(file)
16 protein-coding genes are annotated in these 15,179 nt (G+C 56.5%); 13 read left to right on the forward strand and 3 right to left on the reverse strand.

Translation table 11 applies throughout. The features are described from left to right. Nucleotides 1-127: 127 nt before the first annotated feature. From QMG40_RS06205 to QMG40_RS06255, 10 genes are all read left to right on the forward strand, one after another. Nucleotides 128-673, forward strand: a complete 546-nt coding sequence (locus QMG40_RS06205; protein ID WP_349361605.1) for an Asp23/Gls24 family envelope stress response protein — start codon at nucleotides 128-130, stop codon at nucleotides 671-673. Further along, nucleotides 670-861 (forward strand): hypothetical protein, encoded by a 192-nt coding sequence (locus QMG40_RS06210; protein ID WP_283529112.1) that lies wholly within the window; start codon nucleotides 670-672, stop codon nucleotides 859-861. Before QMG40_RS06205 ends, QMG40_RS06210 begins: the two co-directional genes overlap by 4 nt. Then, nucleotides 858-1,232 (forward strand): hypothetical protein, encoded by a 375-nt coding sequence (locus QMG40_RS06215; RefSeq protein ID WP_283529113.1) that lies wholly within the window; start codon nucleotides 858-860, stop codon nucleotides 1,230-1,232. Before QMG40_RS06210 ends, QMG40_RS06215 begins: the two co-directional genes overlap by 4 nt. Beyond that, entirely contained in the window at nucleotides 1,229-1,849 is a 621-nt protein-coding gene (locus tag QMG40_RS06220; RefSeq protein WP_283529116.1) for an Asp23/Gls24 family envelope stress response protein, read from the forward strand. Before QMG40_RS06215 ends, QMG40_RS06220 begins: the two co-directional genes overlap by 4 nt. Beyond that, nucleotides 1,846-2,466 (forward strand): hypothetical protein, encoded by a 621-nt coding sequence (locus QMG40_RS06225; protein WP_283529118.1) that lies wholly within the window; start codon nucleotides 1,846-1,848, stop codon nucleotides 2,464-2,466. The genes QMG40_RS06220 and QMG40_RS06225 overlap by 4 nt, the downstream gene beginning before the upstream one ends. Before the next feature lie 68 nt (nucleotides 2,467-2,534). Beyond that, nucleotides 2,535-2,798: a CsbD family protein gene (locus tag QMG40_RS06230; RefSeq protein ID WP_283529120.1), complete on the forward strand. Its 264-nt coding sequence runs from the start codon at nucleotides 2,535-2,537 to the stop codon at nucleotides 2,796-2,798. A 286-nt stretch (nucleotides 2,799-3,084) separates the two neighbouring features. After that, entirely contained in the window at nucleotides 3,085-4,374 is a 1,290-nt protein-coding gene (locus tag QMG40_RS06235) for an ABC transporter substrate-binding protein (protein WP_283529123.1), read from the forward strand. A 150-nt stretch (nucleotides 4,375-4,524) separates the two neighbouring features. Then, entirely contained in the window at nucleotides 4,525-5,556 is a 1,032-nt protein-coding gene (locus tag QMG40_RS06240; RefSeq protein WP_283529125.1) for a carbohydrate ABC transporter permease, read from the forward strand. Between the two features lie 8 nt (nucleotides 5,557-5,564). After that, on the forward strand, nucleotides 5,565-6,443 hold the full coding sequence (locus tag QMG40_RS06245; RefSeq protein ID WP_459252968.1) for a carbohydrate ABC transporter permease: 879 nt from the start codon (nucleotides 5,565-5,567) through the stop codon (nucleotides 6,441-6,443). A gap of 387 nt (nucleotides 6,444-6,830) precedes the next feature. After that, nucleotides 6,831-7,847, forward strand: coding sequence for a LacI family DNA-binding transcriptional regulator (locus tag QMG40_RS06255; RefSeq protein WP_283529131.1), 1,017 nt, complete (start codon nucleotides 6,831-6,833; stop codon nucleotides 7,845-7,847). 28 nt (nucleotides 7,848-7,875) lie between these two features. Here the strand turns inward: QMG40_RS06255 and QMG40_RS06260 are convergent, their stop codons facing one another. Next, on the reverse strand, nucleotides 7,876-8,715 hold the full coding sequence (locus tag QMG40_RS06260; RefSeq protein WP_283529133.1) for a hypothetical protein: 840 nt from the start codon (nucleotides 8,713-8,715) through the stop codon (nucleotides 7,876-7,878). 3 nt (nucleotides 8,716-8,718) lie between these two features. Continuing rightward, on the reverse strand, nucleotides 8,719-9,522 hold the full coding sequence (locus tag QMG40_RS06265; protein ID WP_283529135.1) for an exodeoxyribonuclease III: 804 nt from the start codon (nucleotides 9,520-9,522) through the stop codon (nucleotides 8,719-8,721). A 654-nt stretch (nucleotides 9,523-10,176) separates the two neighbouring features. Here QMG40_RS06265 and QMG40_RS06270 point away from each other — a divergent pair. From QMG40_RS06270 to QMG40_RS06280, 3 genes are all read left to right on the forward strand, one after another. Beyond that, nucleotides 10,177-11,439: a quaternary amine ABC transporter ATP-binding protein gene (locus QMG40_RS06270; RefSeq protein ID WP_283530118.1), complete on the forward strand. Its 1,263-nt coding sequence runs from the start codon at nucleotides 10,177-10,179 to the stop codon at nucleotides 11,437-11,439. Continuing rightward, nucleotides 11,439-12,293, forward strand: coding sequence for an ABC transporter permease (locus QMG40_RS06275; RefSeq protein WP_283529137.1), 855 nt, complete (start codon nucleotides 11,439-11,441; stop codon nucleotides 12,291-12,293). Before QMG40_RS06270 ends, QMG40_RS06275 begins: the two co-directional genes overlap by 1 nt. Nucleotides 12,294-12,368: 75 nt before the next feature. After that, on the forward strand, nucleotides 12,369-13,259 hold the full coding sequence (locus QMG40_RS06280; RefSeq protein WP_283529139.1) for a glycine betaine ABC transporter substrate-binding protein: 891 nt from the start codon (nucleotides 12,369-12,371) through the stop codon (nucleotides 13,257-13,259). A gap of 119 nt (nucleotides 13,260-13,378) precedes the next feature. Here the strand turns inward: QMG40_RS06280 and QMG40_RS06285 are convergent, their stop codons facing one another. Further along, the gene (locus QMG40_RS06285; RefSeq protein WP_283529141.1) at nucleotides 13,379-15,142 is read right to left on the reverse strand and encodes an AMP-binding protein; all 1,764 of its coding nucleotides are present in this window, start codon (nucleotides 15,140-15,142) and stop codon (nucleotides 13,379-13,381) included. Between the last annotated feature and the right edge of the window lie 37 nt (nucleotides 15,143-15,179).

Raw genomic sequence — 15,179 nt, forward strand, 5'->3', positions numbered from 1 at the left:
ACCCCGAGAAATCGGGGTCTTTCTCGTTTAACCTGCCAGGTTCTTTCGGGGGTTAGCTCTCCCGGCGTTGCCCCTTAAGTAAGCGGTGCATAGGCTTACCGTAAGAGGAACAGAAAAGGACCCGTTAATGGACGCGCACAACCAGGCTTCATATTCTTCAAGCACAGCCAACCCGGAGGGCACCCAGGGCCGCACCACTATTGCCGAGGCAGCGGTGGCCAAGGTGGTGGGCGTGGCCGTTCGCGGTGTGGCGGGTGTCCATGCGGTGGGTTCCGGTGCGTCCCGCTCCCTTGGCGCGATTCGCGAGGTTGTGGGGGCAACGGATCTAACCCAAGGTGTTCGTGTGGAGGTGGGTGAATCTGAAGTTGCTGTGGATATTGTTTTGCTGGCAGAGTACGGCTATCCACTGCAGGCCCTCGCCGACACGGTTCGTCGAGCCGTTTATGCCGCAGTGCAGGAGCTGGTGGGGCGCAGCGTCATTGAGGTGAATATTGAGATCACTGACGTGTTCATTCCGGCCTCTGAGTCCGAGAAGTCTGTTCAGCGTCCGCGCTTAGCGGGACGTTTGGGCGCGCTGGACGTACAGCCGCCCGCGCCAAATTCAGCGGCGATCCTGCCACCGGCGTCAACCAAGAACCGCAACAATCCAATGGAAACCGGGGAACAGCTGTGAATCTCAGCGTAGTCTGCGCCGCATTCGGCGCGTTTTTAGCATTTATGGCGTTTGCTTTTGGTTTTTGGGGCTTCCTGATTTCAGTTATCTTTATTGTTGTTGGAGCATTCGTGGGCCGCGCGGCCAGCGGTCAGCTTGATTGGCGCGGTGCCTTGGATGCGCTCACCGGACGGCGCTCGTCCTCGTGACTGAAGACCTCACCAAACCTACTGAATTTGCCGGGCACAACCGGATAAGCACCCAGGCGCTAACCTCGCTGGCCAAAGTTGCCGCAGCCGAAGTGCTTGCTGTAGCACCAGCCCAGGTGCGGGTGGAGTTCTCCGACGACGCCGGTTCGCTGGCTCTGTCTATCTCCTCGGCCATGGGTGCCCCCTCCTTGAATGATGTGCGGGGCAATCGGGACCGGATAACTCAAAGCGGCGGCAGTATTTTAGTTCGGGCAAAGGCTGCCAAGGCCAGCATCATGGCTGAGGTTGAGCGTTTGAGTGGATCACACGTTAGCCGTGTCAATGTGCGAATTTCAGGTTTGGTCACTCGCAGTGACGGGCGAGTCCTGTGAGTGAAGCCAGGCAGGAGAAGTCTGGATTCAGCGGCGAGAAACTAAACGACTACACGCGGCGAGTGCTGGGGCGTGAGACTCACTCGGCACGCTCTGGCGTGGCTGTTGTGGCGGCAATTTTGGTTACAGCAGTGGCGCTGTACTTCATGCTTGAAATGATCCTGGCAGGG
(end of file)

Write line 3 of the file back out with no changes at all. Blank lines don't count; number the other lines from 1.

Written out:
Raw genomic sequence — 15,179 nt, forward strand, 5'->3', positions numbered from 1 at the left: